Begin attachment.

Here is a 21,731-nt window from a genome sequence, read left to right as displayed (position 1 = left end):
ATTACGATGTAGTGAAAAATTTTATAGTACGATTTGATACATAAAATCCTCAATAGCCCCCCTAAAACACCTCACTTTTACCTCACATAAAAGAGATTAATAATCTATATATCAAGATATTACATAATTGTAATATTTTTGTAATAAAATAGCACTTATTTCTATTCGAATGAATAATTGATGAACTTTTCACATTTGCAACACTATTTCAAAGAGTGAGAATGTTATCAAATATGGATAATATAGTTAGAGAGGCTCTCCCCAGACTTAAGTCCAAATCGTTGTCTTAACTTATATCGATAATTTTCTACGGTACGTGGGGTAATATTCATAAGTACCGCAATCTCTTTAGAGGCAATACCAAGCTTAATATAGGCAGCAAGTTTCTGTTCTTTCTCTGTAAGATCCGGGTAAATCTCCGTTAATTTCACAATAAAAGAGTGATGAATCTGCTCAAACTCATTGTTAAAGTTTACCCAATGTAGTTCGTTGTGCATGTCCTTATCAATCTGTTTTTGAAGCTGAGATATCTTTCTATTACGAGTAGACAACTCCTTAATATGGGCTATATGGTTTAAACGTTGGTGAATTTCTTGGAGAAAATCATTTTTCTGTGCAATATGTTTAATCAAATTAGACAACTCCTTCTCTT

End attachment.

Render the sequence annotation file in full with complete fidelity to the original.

Here is a 21,731-nt window from a genome sequence, read left to right as displayed (position 1 = left end):
ATTACGATGTAGTGAAAAATTTTATAGTACGATTTGATACATAAAATCCTCAATAGCCCCCCTAAAACACCTCACTTTTACCTCACATAAAAGAGATTAATAATCTATATATCAAGATATTACATAATTGTAATATTTTTGTAATAAAATAGCACTTATTTCTATTCGAATGAATAATTGATGAACTTTTCACATTTGCAACACTATTTCAAAGAGTGAGAATGTTATCAAATATGGATAATATAGTTAGAGAGGCTCTCCCCAGACTTAAGTCCAAATCGTTGTCTTAACTTATATCGATAATTTTCTACGGTACGTGGGGTAATATTCATAAGTACCGCAATCTCTTTAGAGGCAATACCAAGCTTAATATAGGCAGCAAGTTTCTGTTCTTTCTCTGTAAGATCCGGGTAAATCTCCGTTAATTTCACAATAAAAGAGTGATGAATCTGCTCAAACTCATTGTTAAAGTTTACCCAATGTAGTTCGTTGTGCATGTCCTTATCAATCTGTTTTTGAAGCTGAGATATCTTTCTATTACGAGTAGACAACTCCTTAATATGGGCTATATGGTTTAAACGTTGGTGAATTTCTTGGAGAAAATCATTTTTCTGTGCAATATGTTTAATCAAATTAGACAACTCCTTCTCTT